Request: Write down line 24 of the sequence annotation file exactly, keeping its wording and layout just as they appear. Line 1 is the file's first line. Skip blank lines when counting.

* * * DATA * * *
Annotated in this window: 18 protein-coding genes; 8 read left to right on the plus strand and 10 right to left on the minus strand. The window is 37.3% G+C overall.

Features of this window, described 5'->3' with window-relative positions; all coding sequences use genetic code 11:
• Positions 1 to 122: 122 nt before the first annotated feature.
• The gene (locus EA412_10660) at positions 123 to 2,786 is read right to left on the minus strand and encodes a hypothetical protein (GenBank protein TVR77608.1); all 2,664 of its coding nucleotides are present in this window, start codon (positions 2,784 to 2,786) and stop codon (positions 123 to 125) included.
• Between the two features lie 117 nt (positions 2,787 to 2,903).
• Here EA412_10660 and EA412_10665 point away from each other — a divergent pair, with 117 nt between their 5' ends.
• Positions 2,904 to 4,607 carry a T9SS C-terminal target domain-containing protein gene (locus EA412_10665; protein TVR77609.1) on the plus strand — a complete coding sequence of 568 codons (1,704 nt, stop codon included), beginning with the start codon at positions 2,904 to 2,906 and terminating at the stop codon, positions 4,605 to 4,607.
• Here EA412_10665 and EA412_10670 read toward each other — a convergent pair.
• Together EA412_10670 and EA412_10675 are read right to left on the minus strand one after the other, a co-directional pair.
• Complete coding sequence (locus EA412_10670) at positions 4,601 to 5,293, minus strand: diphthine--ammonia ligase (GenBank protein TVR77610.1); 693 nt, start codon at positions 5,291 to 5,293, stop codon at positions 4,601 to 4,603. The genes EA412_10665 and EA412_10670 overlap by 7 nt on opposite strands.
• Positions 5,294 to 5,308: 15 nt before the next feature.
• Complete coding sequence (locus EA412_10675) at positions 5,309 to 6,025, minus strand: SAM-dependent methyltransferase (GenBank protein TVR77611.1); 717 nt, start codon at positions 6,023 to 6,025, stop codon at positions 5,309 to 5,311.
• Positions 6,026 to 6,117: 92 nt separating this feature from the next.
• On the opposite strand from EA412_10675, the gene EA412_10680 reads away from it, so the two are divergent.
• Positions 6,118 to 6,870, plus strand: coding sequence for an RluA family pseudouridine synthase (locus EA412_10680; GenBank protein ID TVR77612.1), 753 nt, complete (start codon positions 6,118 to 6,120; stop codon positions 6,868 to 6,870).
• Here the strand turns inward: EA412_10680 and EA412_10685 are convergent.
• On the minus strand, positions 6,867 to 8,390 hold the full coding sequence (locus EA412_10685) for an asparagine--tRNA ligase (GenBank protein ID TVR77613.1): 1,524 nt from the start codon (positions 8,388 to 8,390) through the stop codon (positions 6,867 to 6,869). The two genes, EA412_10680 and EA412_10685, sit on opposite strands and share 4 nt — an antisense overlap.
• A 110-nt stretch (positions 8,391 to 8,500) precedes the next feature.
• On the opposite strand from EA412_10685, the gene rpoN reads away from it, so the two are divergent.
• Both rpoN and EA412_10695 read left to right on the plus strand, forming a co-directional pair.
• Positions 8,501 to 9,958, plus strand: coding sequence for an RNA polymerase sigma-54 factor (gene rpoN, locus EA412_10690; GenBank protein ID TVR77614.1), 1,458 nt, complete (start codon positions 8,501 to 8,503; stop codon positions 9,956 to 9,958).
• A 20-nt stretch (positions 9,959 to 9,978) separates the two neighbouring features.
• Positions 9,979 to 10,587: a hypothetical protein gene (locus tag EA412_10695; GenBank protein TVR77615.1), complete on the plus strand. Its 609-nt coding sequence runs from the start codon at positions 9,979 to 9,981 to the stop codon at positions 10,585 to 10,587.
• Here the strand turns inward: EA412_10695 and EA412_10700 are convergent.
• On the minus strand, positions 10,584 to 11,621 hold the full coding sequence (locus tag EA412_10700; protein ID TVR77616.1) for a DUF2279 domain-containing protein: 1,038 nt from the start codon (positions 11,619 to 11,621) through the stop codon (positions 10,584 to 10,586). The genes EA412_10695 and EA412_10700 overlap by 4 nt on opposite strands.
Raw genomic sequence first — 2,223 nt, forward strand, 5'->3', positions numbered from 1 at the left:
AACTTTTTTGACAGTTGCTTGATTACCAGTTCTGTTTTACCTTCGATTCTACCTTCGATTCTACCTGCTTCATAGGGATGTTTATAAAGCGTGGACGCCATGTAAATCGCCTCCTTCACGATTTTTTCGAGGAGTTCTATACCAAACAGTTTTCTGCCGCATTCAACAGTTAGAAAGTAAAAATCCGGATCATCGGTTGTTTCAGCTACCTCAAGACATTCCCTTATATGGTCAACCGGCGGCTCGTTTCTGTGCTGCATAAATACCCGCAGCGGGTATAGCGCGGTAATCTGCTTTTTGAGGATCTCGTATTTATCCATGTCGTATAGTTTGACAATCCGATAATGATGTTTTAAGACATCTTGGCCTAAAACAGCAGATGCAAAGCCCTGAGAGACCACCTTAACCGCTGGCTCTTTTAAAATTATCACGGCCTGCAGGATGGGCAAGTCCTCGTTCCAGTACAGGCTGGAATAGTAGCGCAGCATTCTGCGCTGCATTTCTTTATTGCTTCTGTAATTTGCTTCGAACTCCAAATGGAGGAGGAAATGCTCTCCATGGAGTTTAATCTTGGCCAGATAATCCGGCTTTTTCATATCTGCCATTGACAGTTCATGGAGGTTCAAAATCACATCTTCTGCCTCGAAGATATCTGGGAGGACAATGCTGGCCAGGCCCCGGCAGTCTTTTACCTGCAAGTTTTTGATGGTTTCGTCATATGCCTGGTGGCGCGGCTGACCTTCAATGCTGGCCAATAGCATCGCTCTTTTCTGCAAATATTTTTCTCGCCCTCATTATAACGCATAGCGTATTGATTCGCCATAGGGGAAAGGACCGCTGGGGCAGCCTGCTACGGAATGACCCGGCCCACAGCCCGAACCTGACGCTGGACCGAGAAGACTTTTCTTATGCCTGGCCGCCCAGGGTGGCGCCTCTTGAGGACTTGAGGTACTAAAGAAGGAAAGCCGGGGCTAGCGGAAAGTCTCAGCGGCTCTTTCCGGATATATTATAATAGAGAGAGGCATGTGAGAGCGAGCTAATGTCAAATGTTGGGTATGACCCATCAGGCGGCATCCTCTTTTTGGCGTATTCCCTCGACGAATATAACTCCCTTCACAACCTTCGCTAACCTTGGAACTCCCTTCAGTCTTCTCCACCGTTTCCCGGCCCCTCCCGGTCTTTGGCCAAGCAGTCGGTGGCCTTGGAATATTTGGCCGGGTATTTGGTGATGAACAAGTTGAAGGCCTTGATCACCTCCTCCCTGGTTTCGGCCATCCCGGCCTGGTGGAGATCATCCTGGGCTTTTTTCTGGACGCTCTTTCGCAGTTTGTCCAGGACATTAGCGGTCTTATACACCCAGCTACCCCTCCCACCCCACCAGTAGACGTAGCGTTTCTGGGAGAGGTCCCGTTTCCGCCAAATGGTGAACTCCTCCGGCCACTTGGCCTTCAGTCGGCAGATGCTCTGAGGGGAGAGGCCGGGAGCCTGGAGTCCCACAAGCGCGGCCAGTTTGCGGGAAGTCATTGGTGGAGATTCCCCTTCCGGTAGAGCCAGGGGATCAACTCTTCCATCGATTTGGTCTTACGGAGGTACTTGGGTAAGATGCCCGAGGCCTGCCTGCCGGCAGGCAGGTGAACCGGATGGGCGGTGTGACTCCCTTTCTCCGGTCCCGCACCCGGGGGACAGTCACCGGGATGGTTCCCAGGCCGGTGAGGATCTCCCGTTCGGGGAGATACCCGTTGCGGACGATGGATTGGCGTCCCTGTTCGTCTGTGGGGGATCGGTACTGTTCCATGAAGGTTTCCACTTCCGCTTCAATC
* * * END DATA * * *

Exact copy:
• Here the strand turns inward: EA412_10695 and EA412_10700 are convergent.